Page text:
Pitt lands big donation
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Pitt received a major donation Tuesday to help finance its $29-million Olympic sports complex, an on-campus facility for its baseball, softball and soccer programs.
John and Gertrude Petersen, major donors of the Petersen Event Center, made what university officials said is a "generous and substantial gift."
The facility, scheduled for completion in January 2011, is being built on the peak of Pitt's upper campus.
Pitt athletic director Steve Pederson said the Petersens' donation will significantly enhance the university's ability to develop competitive programs to complement already successful football and men's basketball programs. The Panthers are ranked 20th in the latest Associated Press football poll. And the men's basketball team advanced to the Elite Eight last season.
"It's certainly such a significant part of the future of this our athletic programs," Pederson said. "Our facilities have been substandard by almost any measure, and as with the gift for the Petersen Center for basketball, the Petersens have helped put us on the road toward great opportunities in baseball, softball and men's and women's soccer.
"We are very grateful for that and excited about what the future holds. For us to have top-notch facilities gives us the opportunity to bid on Big East events and NCAA championships in various sports."
All of the fields at the new complex, with the exception of the softball infield, will have field turf. Pederson said that will enable those programs to play high-level games and prolong their seasons, particularly more home games.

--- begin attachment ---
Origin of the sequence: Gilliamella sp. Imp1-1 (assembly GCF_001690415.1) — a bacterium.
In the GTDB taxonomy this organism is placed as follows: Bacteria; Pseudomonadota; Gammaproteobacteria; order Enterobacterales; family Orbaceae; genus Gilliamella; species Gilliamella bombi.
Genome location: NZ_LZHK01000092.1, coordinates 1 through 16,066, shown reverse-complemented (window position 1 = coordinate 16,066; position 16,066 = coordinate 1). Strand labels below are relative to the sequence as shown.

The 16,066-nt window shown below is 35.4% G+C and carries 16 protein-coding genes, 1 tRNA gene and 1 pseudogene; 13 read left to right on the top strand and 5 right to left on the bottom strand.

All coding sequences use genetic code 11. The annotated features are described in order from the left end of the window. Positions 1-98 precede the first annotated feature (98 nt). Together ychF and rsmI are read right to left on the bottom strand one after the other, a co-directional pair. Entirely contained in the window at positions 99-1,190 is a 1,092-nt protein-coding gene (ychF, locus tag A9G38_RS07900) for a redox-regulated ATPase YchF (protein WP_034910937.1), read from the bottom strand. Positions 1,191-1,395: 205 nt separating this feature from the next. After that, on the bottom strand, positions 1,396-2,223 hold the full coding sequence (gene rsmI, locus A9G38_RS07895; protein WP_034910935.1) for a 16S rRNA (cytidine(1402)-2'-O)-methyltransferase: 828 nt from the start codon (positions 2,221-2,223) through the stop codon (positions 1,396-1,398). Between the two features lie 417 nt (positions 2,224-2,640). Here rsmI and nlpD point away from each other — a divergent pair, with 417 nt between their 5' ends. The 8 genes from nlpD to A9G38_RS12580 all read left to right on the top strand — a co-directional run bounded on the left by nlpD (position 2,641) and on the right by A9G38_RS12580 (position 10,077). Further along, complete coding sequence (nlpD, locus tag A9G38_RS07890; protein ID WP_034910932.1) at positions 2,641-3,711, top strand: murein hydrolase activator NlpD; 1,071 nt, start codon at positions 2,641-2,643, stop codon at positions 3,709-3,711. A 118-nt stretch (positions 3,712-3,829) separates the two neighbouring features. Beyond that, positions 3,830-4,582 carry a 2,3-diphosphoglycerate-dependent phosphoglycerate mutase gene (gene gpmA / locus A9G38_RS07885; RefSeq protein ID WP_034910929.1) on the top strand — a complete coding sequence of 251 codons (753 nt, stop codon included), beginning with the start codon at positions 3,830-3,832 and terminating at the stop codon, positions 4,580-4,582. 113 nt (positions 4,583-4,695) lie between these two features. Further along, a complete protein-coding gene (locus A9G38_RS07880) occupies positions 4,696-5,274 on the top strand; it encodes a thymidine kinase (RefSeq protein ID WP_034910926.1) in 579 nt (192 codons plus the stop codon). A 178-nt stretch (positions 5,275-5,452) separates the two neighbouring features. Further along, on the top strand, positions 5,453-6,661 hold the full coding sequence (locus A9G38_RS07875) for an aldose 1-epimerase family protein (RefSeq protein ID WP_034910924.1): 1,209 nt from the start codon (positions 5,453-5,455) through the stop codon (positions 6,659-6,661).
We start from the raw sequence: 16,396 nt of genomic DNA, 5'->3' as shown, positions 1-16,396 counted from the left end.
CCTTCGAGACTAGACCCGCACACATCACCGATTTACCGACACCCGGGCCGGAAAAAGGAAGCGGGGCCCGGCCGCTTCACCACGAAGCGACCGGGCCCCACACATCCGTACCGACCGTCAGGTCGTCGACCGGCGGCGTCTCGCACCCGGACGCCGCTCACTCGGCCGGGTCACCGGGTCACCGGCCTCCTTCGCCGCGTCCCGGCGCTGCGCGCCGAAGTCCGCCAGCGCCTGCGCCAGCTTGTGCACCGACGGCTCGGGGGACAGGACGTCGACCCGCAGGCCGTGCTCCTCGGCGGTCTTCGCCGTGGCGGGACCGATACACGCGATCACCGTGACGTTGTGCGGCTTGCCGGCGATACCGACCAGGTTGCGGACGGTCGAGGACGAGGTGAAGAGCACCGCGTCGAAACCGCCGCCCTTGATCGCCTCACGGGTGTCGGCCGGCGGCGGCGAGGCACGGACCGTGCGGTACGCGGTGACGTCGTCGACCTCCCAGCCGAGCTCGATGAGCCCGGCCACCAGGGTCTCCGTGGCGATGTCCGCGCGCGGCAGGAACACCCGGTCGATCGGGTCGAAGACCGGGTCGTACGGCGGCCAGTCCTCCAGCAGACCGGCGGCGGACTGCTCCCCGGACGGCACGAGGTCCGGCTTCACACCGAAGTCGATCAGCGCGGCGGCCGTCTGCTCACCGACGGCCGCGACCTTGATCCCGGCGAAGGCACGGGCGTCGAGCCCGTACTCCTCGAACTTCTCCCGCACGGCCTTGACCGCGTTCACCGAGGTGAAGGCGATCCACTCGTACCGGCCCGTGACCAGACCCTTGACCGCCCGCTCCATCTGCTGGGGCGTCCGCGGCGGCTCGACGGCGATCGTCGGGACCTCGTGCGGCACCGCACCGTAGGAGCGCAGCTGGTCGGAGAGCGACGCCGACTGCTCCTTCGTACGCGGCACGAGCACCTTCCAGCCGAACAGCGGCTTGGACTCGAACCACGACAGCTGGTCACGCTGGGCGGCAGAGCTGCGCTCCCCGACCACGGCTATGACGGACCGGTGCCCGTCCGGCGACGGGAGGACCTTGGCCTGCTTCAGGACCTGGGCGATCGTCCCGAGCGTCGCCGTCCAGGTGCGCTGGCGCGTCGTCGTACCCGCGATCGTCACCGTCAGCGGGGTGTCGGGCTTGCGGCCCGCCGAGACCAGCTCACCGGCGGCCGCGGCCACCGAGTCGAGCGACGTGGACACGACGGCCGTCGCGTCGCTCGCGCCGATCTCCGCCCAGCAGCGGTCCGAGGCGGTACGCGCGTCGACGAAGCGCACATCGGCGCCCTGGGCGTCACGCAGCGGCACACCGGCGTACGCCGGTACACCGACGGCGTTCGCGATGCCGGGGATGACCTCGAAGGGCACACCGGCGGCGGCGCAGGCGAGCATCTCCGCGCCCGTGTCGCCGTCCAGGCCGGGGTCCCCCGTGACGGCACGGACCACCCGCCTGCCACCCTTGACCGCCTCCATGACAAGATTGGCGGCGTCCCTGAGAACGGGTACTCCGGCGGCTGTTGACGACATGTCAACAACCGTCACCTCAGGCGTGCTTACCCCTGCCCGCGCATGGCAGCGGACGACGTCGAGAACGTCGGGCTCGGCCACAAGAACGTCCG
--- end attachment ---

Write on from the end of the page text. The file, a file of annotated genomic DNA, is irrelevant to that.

"We can play (more) year-round than we have been previously. Particularly early spring, it's been tough to play baseball in this part of the country," Pederson said. "Now, we'll be fine. There will be almost endless opportunities to play bigger games on campus."
Also, Petersen said the new complex will position Pitt to continue to hire premier coaches and recruit some of the country's top athletes.
"Certainly, you want to compete no matter what the facilities may be," Pederson said. "But when it comes to attracting top-notch student-athletes and being able to give them the best facilities to train and giving them a competitive advantage at home, there's no question that the upgrade for our program is extremely significant.
"In all these sports, they're going to have facilities that are competitive with any school in the country, which helps with recruiting and performance. We have high expectations about what this can do for those particular sports."
John Petersen, a 1951 Pitt graduate and retired president and CEO of the Erie Insurance Group, said, "It is a great pleasure for Gertrude and me to again contribute to the university's success and future."
The Petersen Sports Complex will include a baseball stadium with hitting and pitching practice areas, synthetic grass, team dugouts and a press box. The softball stadium will have a skinned infield with an artificial grass outfield.
Mark Nordenberg, the university's chancellor, said the complex fulfills a longtime goal of having world-class practice facilities and competition sites.
Pederson said the project has been in the works for 10 years. He added that fundraising has accelerated for the project, which broke ground last fall.
"It's been a combination of a number of things, including the acquisition of the land and a fundraising component," said Pederson, who added that the university hopes to add a new track and field facility in the future. "It's hasn't been a simple project to put together. Now that it's coming to reality, it's really exciting."
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